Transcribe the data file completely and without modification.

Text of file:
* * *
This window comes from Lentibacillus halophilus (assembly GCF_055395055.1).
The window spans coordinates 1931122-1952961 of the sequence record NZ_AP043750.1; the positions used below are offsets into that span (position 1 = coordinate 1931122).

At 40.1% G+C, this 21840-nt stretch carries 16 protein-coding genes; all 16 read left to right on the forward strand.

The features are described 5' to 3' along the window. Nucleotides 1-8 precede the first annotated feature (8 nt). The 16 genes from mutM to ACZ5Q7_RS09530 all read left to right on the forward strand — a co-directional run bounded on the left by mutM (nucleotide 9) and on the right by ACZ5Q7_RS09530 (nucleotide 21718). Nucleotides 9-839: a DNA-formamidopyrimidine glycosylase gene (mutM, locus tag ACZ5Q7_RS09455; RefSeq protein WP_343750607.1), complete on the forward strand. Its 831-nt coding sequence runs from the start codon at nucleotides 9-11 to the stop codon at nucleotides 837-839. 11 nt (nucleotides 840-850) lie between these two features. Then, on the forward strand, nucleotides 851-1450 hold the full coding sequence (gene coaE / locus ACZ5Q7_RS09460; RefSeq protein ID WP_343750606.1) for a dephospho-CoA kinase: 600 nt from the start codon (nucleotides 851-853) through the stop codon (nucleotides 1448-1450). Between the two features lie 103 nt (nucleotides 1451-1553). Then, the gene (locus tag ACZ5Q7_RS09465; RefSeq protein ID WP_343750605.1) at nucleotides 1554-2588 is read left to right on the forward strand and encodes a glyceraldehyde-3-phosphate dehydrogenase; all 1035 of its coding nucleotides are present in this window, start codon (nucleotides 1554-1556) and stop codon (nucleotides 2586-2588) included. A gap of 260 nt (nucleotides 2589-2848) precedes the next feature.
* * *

This window comes from Lentibacillus halophilus (assembly GCF_055395055.1).
The window spans coordinates 1931122-1952961 of the sequence record NZ_AP043750.1; the positions used below are offsets into that span (position 1 = coordinate 1931122).

At 40.1% G+C, this 21840-nt stretch carries 16 protein-coding genes; all 16 read left to right on the forward strand.

The features are described 5' to 3' along the window. Nucleotides 1-8 precede the first annotated feature (8 nt). The 16 genes from mutM to ACZ5Q7_RS09530 all read left to right on the forward strand — a co-directional run bounded on the left by mutM (nucleotide 9) and on the right by ACZ5Q7_RS09530 (nucleotide 21718). Nucleotides 9-839: a DNA-formamidopyrimidine glycosylase gene (mutM, locus tag ACZ5Q7_RS09455; RefSeq protein WP_343750607.1), complete on the forward strand. Its 831-nt coding sequence runs from the start codon at nucleotides 9-11 to the stop codon at nucleotides 837-839. 11 nt (nucleotides 840-850) lie between these two features. Then, on the forward strand, nucleotides 851-1450 hold the full coding sequence (gene coaE / locus ACZ5Q7_RS09460; RefSeq protein ID WP_343750606.1) for a dephospho-CoA kinase: 600 nt from the start codon (nucleotides 851-853) through the stop codon (nucleotides 1448-1450). Between the two features lie 103 nt (nucleotides 1451-1553). Then, the gene (locus tag ACZ5Q7_RS09465; RefSeq protein ID WP_343750605.1) at nucleotides 1554-2588 is read left to right on the forward strand and encodes a glyceraldehyde-3-phosphate dehydrogenase; all 1035 of its coding nucleotides are present in this window, start codon (nucleotides 1554-1556) and stop codon (nucleotides 2586-2588) included. A gap of 260 nt (nucleotides 2589-2848) precedes the next feature.